May 13, 2004J.Petrie-Thomas Dyadic Interaction Affect regulation as the basis of “Mutual Regulation” (Tronick et al.,1986) “Entrainment” or “Attunement” (e.g. Field, 1994) Dyadic coordinations = “Co-occurrence”, “Matching”, “Reciprocity”, “Coherence” Tiffany Field (e.g.1981) emphasized integration of infant arousal, attention and affect as components of early interactions, gaze aversion and changes in HR prior to affect changes
May 13, 2004J.Petrie-Thomas Neurobiology Perspective “Neural sculpting” - social and physical environments organize the experiences that shape the networks and patterns of the brain (e.g. Cynader et. al., 1999) Hofer (1990), Schore (1994) & Trevarthern (1990) have emphasized the 2-way connection between brain maturation and social- emotional development Changes in brain circuitry are dependent on the the socio-affective context (Sroufe, 1996) Experience with caretakers interacts with genetic/constitutional factors to produce neural networks that function to regulate affect (Schore) –Communications are fast acting or “hidden” -mother senses and modulates the non-verbal and affective expressions of the infant’s psychobiological state –These neural networks provide the basis for automatic patterning of activity
May 13, 2004J.Petrie-Thomas Prematurity : High Variability of Outcomes Heterogeneity of outcomesHeterogeneity of outcomes Suggests a complex interplay of biological vulnerability and psycho-social influence
May 13, 2004J.Petrie-Thomas Effects of Maternal Behavior on Preterm Physiology One premature study has examined the effects of maternal behavior on infant behavior and physiology (Zeskind, O'Grady, & Tremblay, 2001) Early psychosocial interventions for mothers improved neonatal autonomic regulation (flexibility of behavioural state & temporal organization of heart rate) Conducted in the neonatal period (NICU) Aim of Novel Study Parent-Infant interactions influence on: - Behavioural attention - HR response
May 13, 2004J.Petrie-Thomas Preterm Research: Consistent Responsiveness Maternal responsiveness during infancy and early adolescence: –Faster cognitive growth and higher IQ –Higher arithmetic scores –More positive self-esteem –Teachers reported fewer behavioral and emotional problems
May 13, 2004J.Petrie-Thomas Preterms More Strongly Influenced by Their Environments Contextual factors accounted for 40% to 60% of the variance in outcome at 2 years compared to 15-30% for the full-terms Quality of parent-infant interaction mediates the relation between neonatal risk status and later cognition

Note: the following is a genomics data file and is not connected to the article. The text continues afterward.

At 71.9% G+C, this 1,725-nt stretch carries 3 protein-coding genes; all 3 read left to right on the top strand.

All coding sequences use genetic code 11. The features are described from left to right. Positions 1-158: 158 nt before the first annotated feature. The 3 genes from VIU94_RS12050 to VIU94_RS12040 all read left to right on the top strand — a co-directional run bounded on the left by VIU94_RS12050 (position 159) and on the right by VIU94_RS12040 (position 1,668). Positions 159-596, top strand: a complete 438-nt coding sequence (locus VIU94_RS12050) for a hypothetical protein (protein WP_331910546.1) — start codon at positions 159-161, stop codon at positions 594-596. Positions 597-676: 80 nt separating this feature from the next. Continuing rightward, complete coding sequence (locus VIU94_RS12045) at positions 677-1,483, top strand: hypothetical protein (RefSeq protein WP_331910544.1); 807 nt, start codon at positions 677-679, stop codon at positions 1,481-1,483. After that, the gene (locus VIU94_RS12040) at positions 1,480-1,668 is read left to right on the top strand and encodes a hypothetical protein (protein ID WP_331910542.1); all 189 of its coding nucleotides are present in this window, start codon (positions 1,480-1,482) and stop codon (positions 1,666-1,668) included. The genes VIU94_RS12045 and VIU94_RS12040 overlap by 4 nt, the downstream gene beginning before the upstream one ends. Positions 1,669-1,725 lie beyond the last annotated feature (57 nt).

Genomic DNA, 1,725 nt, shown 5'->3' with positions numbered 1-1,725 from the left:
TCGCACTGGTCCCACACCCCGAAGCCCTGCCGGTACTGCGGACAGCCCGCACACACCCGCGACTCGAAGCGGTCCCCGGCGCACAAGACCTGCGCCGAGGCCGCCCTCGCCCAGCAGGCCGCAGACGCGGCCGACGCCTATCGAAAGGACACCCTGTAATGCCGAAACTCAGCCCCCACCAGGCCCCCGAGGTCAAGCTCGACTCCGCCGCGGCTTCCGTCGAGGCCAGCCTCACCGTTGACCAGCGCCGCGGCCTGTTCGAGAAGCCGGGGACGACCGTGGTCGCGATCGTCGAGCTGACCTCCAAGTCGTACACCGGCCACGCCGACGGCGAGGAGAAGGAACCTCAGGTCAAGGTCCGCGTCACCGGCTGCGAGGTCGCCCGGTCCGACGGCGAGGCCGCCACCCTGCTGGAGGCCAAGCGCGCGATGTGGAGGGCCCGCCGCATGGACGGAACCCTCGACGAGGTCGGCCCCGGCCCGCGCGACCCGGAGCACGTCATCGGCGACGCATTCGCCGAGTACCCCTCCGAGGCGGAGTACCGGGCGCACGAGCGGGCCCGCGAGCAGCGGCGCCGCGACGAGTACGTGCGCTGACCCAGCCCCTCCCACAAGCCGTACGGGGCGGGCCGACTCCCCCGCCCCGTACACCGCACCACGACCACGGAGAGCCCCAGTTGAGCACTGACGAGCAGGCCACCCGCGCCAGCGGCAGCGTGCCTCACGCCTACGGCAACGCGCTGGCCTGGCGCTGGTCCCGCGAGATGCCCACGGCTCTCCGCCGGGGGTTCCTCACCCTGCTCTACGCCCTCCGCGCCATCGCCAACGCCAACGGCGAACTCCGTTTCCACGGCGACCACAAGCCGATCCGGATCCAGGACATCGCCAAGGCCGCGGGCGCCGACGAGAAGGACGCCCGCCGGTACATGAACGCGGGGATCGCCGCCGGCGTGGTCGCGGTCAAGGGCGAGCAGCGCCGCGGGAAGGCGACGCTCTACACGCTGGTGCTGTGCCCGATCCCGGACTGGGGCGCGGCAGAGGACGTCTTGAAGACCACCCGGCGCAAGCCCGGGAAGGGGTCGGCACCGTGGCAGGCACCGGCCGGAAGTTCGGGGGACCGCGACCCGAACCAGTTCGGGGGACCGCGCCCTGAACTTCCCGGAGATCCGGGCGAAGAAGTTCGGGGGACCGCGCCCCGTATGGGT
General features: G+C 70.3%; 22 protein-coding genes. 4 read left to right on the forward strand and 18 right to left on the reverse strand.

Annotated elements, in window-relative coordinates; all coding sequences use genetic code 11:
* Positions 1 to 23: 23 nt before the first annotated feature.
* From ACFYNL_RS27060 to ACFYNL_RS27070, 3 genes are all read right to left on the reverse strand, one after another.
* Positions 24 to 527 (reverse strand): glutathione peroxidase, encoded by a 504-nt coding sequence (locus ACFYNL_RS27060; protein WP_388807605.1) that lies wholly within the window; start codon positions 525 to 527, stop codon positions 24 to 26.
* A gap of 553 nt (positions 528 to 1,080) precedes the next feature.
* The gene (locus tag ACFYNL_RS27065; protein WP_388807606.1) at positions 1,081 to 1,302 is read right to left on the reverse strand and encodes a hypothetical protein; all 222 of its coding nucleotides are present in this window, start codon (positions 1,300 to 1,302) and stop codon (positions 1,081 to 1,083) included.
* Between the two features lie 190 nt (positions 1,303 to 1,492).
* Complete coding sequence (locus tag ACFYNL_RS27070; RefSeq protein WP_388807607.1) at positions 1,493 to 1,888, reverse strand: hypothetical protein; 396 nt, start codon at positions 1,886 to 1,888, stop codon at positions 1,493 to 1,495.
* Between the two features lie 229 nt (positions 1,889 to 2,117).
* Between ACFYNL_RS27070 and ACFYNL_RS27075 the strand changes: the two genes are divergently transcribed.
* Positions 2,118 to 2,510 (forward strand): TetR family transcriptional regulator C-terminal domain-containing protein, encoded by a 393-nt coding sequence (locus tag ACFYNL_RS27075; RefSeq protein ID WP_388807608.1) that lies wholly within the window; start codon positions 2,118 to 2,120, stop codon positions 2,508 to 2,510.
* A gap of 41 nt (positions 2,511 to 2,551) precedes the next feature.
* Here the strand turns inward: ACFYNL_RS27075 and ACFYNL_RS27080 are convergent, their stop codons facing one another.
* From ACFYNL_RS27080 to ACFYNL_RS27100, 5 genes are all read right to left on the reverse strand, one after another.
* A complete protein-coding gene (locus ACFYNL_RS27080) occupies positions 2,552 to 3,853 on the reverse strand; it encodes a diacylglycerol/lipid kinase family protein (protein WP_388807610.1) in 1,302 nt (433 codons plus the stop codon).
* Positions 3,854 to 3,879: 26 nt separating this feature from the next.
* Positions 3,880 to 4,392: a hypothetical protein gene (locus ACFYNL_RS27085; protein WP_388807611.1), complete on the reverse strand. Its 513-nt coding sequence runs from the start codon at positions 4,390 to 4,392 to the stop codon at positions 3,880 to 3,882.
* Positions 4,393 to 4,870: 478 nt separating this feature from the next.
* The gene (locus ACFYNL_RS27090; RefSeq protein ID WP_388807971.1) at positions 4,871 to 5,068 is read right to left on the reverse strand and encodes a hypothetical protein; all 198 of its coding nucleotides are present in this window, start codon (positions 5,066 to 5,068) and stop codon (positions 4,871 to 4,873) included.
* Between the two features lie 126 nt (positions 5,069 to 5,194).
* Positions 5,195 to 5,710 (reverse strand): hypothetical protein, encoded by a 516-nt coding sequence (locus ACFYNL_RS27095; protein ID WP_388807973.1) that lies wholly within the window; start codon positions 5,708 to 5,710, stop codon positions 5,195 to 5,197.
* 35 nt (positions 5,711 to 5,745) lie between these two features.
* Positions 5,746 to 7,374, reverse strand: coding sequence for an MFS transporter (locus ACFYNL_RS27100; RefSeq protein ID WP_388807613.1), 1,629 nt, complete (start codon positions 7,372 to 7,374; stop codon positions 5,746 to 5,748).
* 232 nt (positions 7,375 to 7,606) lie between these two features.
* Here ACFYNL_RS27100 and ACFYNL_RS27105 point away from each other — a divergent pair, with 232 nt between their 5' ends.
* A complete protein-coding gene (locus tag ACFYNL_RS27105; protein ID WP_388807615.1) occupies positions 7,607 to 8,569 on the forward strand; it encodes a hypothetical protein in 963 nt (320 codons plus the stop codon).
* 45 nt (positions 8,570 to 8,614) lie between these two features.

May 13, 2004J.Petrie-Thomas Parent-Preterm Interaction Infants of more responsive parents are able to tap into a greater source of external regulation (Weinberg, Tronick, Cohn, & Olson, 1999). Parenting supports nervous system function, regulation and neural feedback systems, which take place within dyadic interaction (Porges, 2002). Preterm infant’s neuro- regulatory capacity is not developed, thus the caregiver provides this capacity (Porges, 2002).
May 13, 2004J.Petrie-Thomas Physiological & Behavioral Regulation Regulation of HR plays a crucial role in infant’s modulation of affect and social behaviour (Bazhenova, Plonskaia, & Porges, 2001). Recovery of HR rate to challenge linked to higher parent responsiveness (Haley & Stansbury, 2003).
May 13, 2004J.Petrie-Thomas Parent –Infant Interactions & Cardiac Autonomic Regulation (5-6 months) Positive link between synchronous patterns of parent-infant interactions and the infants’ physiological regulatory abilities (i.e. greater heart rate variability, parasympathetic regulation) (Porter, 2003)
May 13, 2004J.Petrie-Thomas Research Measures: Dyadic Interaction Developmentally appropriate? Established using specific/special populations? Reliability and validity? Appropriate for setting? Constructs address research/clinical questions?
May 13, 2004J.Petrie-Thomas Global Mother-infant Interaction Ratings: 8 &18 Months & 3 Years Crnic et al (1983).
May 13, 2004J.Petrie-Thomas Mother and Infant ratings Mothers & Infants rated according to their: 1) Gratification from interaction 2) General affective tone (angry, irritated to happy, positive) 3) Mother sensitivity (intrusiveness to synchrony) and Infant Responsiveness (avoidant to active involvement) Crnic et al (1983).
May 13, 2004J.Petrie-Thomas Mother-preterm Interaction at 8-months No differences in mother behaviors across groups (Mother Sensitivity, Gratification and Affect) Behavioral differences: Infant Responsiveness and Infant Affect for the high-risk premature group only Grp 1: High-risk (< 29 weeks; N=29) Grp 2: Lower-risk (30-32 weeks, N=26) Grp 3: Term-borns (N=36) Mother Affect - highly correlated with all infant behaviors (Responsiveness, Affect and Gratification) for the highest risk preterm group only (r=.48,.53,.69) Petrie-Thomas & Grunau, CCCHR, 2004
May 13, 2004J.Petrie-Thomas Findings Related to Development? 2½ to 5 months: “Reciprocal Exchange” Face-to-face interaction: maintenance or termination, modulation, avoidance of engagement 5 to 9 months “Early Directed Activity” Joint object play, how dyad directs play, timing, attention/focus, elaboration, scaffolding, involvement, organization, intrusiveness or synchrony of relationship